The Foolish Bridesmaids

Matthew 25:1-13

The story I offer now is an old one.  It comes to mind today because the ending is the same as the one in the story Jesus tells today. The door was closed on me.

I was in the 3rd grade.  Our class room was on the second floor.  There were two entries — the one we normally used and the one we used for recess.  The one we used for recess was actually an old iron fire escape.  Without a key, the door only opened from the inside.

It was afternoon in the fall of the year and we were outside for recess.  Normally, I would have been playing with friends from my own class, but the second grade class was enjoying recess at the same time.  My sister, Martha, was in that class and I got to playing with her.  When I looked up again, my class was gone.

Now ours was a new teacher, and no doubt, she was still learning how to best corral the energy of 40 nine-year-olds.  Her method for gathering our attention and signaling it was time to go back inside for lessons was to stand in the middle of the playground and hold one hand up in the air.   We were to make a single file line in front of her and she would lead us back inside.

I was not the first one to miss it.  In fact, just the week before two boys had gotten busy and had not looked up at the right moment.  When they realized they had missed it, they went around to the school’s front doors and came in.  She sent them back outside and ordered them to sit at the top of the fire escape steps until the end of the school day.

As it turn out, that day it was my turn.  I ran as quickly as my nine-year-old legs would take me to the top of the stairs.  I peered through the window to see my classmates taking off their coats and hanging them on their assigned hooks.  I saw our teacher tell them to ignore me — not to open the door to let me in.  By the example of others, I knew it would do no good to enter by another way. I was something like those foolish bridesmaids we hear about today.  And so I sat on those top steps and waited until the end of the school day came and I was finally let in.  I was told to sit down at my desk where our teacher told me to make up the work I had missed.  I will never understand her surprise that by now I was choking back tears. (If you are a regular reader of this blog, you may wonder how I ever made it through grade school — not to mention a couple of graduate degrees!)

Again, I offer this now because it ends in similar way to the parable Jesus tells today.  Recalling my third grade experience of being locked out’ helps me test the point Jesus offers now.

But here is my struggle with the words before us today.  While the words of the parable end with Jesus telling his listeners to ‘ keep awake’ — my sense is that is not really his point — at least not in the way we might normally understand it.  For as the story is told, both the foolish and the wise bridesmaids fell asleep.  So it seems to me that this ‘keeping awake’ must not be that of a third grader keeping her eyes glued to her teacher during afternoon recess so as not to miss her silent signal. Otherwise, what would be the point of recess at all?  Even so, this ‘keeping awake’ does have to do with being prepared — always aware — that the end of ‘recess’ is right around the corner —- that the bridegroom could come at any time. In fact, Jesus is expected — even if he is delayed.  And somehow our living should reflect that.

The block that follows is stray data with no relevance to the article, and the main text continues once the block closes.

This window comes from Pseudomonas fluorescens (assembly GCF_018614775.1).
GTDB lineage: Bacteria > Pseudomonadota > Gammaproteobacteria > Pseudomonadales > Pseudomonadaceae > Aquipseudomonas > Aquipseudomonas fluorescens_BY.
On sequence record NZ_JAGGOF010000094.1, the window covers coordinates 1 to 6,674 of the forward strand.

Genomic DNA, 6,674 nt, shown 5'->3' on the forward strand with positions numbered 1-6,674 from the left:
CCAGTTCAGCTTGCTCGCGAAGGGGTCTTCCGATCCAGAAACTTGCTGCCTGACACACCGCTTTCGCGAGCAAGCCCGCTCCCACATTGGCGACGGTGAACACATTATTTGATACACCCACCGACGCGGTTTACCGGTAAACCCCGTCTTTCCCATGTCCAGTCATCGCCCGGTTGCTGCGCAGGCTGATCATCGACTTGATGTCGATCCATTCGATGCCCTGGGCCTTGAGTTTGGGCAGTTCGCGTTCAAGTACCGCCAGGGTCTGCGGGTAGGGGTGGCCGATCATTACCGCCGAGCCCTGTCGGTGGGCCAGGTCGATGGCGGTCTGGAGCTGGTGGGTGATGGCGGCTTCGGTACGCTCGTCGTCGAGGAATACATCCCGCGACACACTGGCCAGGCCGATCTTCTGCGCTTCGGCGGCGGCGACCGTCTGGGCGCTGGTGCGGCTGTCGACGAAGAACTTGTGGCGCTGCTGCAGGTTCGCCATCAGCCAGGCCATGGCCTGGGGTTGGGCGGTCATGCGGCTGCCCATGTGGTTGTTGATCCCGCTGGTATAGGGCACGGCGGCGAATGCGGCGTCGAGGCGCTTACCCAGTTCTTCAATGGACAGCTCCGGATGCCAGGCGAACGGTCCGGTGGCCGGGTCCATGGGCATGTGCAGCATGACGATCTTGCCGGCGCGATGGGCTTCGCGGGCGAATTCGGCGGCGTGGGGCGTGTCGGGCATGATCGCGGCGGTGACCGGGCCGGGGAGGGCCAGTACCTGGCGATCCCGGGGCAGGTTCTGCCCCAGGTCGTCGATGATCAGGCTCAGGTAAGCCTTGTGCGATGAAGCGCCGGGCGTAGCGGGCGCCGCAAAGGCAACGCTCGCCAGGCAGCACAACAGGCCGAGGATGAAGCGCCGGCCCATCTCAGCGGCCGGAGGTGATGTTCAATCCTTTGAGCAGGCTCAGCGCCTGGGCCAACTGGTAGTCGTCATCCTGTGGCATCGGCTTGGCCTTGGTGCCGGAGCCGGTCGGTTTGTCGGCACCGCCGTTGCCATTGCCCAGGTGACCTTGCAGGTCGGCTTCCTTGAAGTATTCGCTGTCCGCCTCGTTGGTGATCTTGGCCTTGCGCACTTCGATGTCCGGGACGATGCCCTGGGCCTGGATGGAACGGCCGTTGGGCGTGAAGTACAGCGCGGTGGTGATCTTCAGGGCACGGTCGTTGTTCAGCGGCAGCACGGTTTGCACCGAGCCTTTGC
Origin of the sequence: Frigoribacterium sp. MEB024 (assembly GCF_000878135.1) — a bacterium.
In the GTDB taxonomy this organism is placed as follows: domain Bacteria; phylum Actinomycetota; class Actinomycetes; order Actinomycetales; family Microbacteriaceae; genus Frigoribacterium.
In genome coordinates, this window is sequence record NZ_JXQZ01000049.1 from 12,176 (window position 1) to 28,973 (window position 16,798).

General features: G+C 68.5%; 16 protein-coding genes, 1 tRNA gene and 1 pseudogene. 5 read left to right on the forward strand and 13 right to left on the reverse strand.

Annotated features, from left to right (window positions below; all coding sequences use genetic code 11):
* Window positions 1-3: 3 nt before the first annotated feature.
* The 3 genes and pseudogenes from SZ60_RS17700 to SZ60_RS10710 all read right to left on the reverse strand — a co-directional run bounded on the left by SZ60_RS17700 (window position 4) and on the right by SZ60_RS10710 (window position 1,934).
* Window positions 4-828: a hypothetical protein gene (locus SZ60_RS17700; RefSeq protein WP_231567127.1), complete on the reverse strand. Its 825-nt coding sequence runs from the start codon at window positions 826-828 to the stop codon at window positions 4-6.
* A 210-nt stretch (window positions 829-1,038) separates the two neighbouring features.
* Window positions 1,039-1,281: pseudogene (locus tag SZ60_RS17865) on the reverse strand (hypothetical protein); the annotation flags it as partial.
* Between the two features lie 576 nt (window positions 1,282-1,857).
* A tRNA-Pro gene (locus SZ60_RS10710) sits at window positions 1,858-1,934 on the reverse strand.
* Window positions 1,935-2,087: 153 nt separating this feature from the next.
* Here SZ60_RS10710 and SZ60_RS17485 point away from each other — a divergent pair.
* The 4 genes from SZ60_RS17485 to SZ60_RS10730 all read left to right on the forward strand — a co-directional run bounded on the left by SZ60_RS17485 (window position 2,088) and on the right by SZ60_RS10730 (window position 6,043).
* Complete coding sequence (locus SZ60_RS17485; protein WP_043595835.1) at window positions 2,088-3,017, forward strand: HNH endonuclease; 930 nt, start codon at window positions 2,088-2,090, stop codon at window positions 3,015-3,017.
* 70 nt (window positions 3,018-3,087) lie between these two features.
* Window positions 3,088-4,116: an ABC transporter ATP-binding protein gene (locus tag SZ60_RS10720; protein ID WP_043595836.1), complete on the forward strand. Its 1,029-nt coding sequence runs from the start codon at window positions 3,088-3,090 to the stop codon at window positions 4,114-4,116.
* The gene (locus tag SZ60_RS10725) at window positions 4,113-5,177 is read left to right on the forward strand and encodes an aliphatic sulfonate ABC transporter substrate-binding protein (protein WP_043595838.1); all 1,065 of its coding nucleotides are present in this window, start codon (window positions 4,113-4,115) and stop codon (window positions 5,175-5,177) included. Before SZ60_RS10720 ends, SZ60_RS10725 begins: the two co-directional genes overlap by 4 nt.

No, in many ways, my third grade playground experience is a pretty poor parallel here.  Indeed, the ‘signs’ of the bridegroom’s return are only silent if I put in earplugs and tie on a blindfold and if I harden my heart to it.  Oh yes, in this meantime for all of us, in many ways it seems to me that Jesus would want us to live our lives not unlike a certain third-grader on the playground that afternoon so long ago; with abandon and joy. Only in the case of our whole lives, our ‘abandon and joy’ is focused on and because of what it means to live as a child of God in the world even while we work and play and care for one another and rest! 

Now I am deeply aware that such single-mindedness seldom characterizes how I am much of the time.  Oh yes, this is a quality I probably abandoned a very long time ago.  There are always so many distractions — some welcome and some not so much — that it takes real effort for me to stay fully in any moment for very long. And so it seems to me that Jesus tells this story now as a gift — to remind us that like those bridesmaids so long ago, ultimately we are here for but one thing and all we have to do is keep our focus there.  In their case?  It was the arrival of the bridegroom and the celebration which would ensue.  All they had to do was make sure there was ‘oil’ in their lamp so as to be able to finish the wait.  It is the same for us, don’t you think?

  • What experience do you have with being ‘locked out’ because of your own lack of attention or preparation?  How was your experience like or unlike the story Jesus tells today?
  • What does it mean to be ‘keep awake?’  What do you think the ‘oil’ represents?
  • Do you experience Jesus’ story today as a gift?  Why or why not?

2 comments

  1. Rev Janie says:

    You’ve served an ‘ace’ yet again. I’ve been thinking about the fact that everybody slept, and therefore what does it mean to keep watch. Excellent stuff.

  2. Samantha says:

    I also had a harrowing experience with a third grade teacher. I wonder if there’s a correlation between elementary school trauma, and growing up to be a pastor? 🙂 Hopefully it means we have compassion, because we know what it is to be shown none.

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